11. I have literally no idea what any of that means.... I feel very out of my depth all of a sudden. LOL.
  12. Yeah... after you guys saying that I downloaded the free week for both and went through them page by page like I was teaching it, and found the same thing. The reading didn't line up well with the notebooking pages. It was annoying. My impression as well. I do like the idea - maybe I'll take a crack at making my own.
  13. Cane River is written by an American Author and I think would be pretty appropriate for an 8th grader. Totally changed my perspective on African American families the first time I read it.
  14. Everyone else has said everything else so well. I'd only add that I really wouldn't recommend Biblioplan for first grade. I've used it with my DD that works about a 3rd ish grade level (special needs so kind of all over the place) and even then, I thought the text they use for younger kids, was a bit much for her developmental level - even done as a read aloud. Just the level of vocabulary, sentence structure, and the really involved level of detail would be better for more like 5th grade probably. And you aren't going to find too many book selections for first grade. There are some picture books and easy readers that you could do as a read aloud, but recalling off the top of my head, maybe 5-10% of the book selections.... I struggled sometimes even for my DD, who like I said can be read aloud 3rd gradish books. Biblioplan is great and has so many good resources, and if you were trying to combine with an older sibling, certainly workable, but probably better saved for at least 3rd grade - maybe 4th or 5th. Of course I was using the year 4 plan (modern) - perhaps the Year 1 materials start out a little lower. Just my opinion only - your experience may vary. 🙂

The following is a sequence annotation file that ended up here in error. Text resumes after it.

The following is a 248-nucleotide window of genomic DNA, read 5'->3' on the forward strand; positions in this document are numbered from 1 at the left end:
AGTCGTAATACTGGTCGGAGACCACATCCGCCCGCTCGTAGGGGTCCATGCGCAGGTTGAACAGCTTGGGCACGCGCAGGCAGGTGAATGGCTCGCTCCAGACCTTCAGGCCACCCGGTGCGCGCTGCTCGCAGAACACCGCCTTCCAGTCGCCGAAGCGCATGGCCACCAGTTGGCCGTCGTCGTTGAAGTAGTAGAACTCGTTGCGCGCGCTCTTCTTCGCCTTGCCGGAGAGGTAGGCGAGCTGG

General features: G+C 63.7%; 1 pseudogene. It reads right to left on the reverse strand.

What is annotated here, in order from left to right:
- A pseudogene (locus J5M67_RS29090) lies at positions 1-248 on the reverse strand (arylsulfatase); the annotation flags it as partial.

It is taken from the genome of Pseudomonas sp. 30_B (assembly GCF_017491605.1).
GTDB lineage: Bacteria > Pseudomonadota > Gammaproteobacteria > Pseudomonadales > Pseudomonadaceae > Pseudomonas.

15. Ooo?. How so? Any specific examples of disorganized and all over the place. That would be a problem...
  16. Specifically Children Around the World or Animals and Their Worlds. I'm considering one or possibly both for my rising 1st grader next year. Most (all?) of the reviews I found were from 2016 or earlier and seemed to use slightly different resources, and the threads that came up when I searched here mostly were discussing the concern that they had switched from just a huge stack of books a la Sonlight, etc to using their own texts. I actually find that to be a plus. I can add my own books, and for whatever reason (maybe my brain is defective - ha) I find those schedules with just a list of books to read and not much to tie them together a little disjointed. So if anyone has used these in the last year or two I'd love to hear your overall thoughts! Jessica
  17. What might this teacher guided involvement look like? If there is a way to make these readers more effective, since I have them, I'm interested. 🙂